Edited by Sarah Jackson and Tim Youngs
Illustrated by Emma Wright
Paperback ISBN 978-1-910139-94-3
Publication date: 30th June 2018
39 poems / 96 pages / 8 illustrations
Price: £10 (paperback)
Travelling is never as just simple as getting from A to B. Whether you’re sailing in a stately cruise liner or running for a grimy commuter train, your mode of transport affects the way you look at the things around you. Travel can even make us question who we are at home: will we be the same person at the other end of the journey?
The poems in this anthology take in day-trippers and business travellers, but also characters who are forced to voyage against their will, as well as those with no choice but to stay put. Whatever your destination, this book is a companion for the journey, exploring the nuances of the strange state of being in transit.
About the editors
Sarah Jackson is the author of Pelt (Bloodaxe, 2012), which won the Seamus Heaney Award and was longlisted for the Guardian First Book Award, and Tactile Poetics: Touch and Contemporary Writing (Edinburgh University Press, 2015). She is an AHRC Leadership Fellow, a BBC/AHRC New Generation Thinker and Senior Lecturer at Nottingham Trent University.
Tim Youngs is Professor of English at Nottingham Trent University and the author and editor of several books on travel writing. His poems have appeared in many magazines, including Magma, The Interpreter’s House, Poetry Salzburg Review and Stride. His debut pamphlet, Touching Distance, was published by Five Leaves in 2017.
About the poets
Zayneb Allak has travelled and worked all over the world. At the time of going to press, she’s daydreaming about travels in Colombia. In her real life she’s a lecturer in Creative Writing at Edge Hill University. Her debut pamphlet, Keine Angst, was published by New Walk Editions in 2017.
Baiba Bičole, a prominent Latvian poet since the 1970s, was born in Latvia but left as a refugee during World War II and has lived in the United States since 1950. She is the author of six collections of poetry and has received major Latvian literary awards.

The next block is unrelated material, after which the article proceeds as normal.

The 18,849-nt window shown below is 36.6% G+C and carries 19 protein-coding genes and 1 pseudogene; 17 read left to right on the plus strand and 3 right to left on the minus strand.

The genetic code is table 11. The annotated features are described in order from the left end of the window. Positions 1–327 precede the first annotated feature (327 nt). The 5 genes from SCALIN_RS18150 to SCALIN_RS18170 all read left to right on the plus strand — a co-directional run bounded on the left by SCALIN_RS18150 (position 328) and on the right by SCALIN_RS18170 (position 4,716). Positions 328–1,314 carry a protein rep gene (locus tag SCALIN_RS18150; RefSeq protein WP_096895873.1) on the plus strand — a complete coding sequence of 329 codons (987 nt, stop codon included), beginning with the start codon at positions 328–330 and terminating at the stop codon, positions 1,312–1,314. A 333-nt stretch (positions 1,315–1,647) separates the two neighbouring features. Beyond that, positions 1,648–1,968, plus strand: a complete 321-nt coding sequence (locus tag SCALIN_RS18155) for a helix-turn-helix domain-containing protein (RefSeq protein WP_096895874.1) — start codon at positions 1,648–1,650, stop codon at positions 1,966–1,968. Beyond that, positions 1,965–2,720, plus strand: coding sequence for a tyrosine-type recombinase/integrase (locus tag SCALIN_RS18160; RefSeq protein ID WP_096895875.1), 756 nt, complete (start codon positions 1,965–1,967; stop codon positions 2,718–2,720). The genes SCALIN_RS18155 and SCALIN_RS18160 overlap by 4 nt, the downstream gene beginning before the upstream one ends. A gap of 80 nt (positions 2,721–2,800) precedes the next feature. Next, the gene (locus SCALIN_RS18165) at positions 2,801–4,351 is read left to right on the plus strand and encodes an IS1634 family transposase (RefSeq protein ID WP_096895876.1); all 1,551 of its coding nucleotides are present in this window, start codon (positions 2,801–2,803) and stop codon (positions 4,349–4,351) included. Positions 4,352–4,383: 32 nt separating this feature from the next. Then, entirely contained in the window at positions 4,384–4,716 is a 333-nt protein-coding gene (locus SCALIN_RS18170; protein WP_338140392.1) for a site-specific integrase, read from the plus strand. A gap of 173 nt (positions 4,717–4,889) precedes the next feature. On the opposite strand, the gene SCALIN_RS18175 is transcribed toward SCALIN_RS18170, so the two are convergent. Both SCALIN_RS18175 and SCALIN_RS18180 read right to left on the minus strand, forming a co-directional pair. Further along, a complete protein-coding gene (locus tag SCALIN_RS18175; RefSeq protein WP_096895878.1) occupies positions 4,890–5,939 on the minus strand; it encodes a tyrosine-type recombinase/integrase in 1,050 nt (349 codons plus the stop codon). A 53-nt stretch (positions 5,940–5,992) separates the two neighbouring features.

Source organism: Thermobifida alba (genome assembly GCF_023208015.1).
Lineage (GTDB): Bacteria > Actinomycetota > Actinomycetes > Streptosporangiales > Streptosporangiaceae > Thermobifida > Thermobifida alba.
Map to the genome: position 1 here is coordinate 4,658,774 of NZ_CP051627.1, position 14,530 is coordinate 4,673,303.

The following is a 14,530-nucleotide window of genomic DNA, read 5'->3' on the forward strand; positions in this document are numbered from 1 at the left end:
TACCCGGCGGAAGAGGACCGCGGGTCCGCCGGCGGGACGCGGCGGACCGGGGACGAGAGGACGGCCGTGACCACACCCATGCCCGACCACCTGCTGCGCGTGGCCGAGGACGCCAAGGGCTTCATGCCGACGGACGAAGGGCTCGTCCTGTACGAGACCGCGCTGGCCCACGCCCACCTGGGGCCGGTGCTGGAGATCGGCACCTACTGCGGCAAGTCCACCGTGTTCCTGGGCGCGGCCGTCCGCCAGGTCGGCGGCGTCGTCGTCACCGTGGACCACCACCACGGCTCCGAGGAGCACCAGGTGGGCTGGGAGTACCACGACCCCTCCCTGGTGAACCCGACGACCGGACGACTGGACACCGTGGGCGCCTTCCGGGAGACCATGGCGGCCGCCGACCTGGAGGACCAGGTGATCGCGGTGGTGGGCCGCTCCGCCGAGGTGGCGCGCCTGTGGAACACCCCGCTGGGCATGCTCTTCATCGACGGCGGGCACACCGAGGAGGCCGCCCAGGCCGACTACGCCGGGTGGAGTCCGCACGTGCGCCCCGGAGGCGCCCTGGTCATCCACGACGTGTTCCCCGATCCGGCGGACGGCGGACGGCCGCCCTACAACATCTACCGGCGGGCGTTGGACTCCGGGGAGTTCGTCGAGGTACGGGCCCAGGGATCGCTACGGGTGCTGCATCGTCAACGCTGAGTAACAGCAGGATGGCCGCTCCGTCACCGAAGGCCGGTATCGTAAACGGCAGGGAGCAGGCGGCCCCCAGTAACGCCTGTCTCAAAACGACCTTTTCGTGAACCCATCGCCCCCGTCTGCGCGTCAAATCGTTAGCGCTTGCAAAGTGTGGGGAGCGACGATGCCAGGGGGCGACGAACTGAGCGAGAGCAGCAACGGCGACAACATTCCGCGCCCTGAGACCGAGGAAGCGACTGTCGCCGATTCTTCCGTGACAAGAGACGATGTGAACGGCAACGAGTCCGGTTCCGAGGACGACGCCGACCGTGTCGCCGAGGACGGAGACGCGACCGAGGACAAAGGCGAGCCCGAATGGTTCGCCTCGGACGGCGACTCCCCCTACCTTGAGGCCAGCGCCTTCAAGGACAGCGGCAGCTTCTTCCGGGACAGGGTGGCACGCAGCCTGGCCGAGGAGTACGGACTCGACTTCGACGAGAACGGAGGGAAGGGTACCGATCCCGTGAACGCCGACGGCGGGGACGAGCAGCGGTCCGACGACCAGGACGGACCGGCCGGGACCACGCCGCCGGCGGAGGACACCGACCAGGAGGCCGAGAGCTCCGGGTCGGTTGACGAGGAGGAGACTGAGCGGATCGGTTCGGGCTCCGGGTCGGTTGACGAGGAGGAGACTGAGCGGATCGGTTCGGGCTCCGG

Sharon Black is originally from Glasgow but now lives in the Cévennes mountains of France, having previously lived in Japan after catching the travelling bug in her late teens. She has two collections: To Know Bedrock (Pindrop, 2011) and The Art of Egg (Two Ravens, 2015). www.sharonblack.co.uk
Jeanette Burton has an MA in Creative Writing from Nottingham Trent University and teaches English at a sixth-form College in Nottingham. This is her first published poem.
Nancy Campbell’s books include Disko Bay (shortlisted for the Forward Prize for Best First Collection 2016) and How To Say ‘I Love You’ In Greenlandic (winner of the Birgit Skiöld Award). Her memoir, The Library of Ice, will be published by Scribner in 2018. She is currently the Canal Laureate.
George David Clark’s collection Reveille won the 2015 Miller Williams Prize and his new work can be found in Agni, The Georgia Review, The Gettysburg Review, The Southern Review and elsewhere. He edits the journal 32 Poems and lives with his wife and their four young children in Washington, Pennsylvania.
Claire Collison is a writer, visual artist, breast cancer survivor and artist-in-residence at The Women’s Art Library. Her work has been published widely. She came second in the Resurgence Prize and second in the Hippocrates Prize. Claire performs a life modelling monologue, ‘Truth is Beauty’.
Anna Kisby lives in Devon, UK. Her poetry is widely published in magazines and anthologies, she won the BBC Proms Poetry competition 2016, and she was commended in the Faber New Poets Scheme 2015-16. Her debut pamphlet All the Naked Daughters is published by Against the Grain Press (2017).
Jo Dixon is a poet and critic living in Nottingham. Her poems have appeared in a range of poetry publications, including New Walk, The Interpreter’s House and Furies (For Books’ Sake). Her debut poetry pamphlet, A Woman in the Queue, was published by Melos Press in 2016.